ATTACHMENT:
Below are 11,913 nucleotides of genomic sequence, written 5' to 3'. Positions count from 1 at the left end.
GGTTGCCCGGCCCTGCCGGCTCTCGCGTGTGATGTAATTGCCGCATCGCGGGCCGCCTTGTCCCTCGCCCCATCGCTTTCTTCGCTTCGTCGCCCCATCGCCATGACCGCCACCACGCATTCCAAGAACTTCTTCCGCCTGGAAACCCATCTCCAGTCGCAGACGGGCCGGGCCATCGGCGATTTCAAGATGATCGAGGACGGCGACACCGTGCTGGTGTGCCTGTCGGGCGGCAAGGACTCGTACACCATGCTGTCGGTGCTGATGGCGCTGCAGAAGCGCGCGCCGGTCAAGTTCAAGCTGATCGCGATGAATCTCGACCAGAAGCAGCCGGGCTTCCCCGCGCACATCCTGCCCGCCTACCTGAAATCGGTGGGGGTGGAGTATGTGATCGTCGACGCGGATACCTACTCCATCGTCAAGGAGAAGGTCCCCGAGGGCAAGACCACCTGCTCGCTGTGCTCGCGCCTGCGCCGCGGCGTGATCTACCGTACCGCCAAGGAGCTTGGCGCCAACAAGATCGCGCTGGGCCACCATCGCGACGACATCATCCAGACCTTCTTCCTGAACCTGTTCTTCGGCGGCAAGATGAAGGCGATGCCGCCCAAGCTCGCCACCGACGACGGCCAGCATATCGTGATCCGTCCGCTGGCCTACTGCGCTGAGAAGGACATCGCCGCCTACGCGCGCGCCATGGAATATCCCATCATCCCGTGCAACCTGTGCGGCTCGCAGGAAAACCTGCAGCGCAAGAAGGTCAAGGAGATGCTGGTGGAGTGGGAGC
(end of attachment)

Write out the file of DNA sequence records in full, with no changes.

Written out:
Below are 11,913 nucleotides of genomic sequence, written 5' to 3'. Positions count from 1 at the left end.
GGTTGCCCGGCCCTGCCGGCTCTCGCGTGTGATGTAATTGCCGCATCGCGGGCCGCCTTGTCCCTCGCCCCATCGCTTTCTTCGCTTCGTCGCCCCATCGCCATGACCGCCACCACGCATTCCAAGAACTTCTTCCGCCTGGAAACCCATCTCCAGTCGCAGACGGGCCGGGCCATCGGCGATTTCAAGATGATCGAGGACGGCGACACCGTGCTGGTGTGCCTGTCGGGCGGCAAGGACTCGTACACCATGCTGTCGGTGCTGATGGCGCTGCAGAAGCGCGCGCCGGTCAAGTTCAAGCTGATCGCGATGAATCTCGACCAGAAGCAGCCGGGCTTCCCCGCGCACATCCTGCCCGCCTACCTGAAATCGGTGGGGGTGGAGTATGTGATCGTCGACGCGGATACCTACTCCATCGTCAAGGAGAAGGTCCCCGAGGGCAAGACCACCTGCTCGCTGTGCTCGCGCCTGCGCCGCGGCGTGATCTACCGTACCGCCAAGGAGCTTGGCGCCAACAAGATCGCGCTGGGCCACCATCGCGACGACATCATCCAGACCTTCTTCCTGAACCTGTTCTTCGGCGGCAAGATGAAGGCGATGCCGCCCAAGCTCGCCACCGACGACGGCCAGCATATCGTGATCCGTCCGCTGGCCTACTGCGCTGAGAAGGACATCGCCGCCTACGCGCGCGCCATGGAATATCCCATCATCCCGTGCAACCTGTGCGGCTCGCAGGAAAACCTGCAGCGCAAGAAGGTCAAGGAGATGCTGGTGGAGTGGGAGC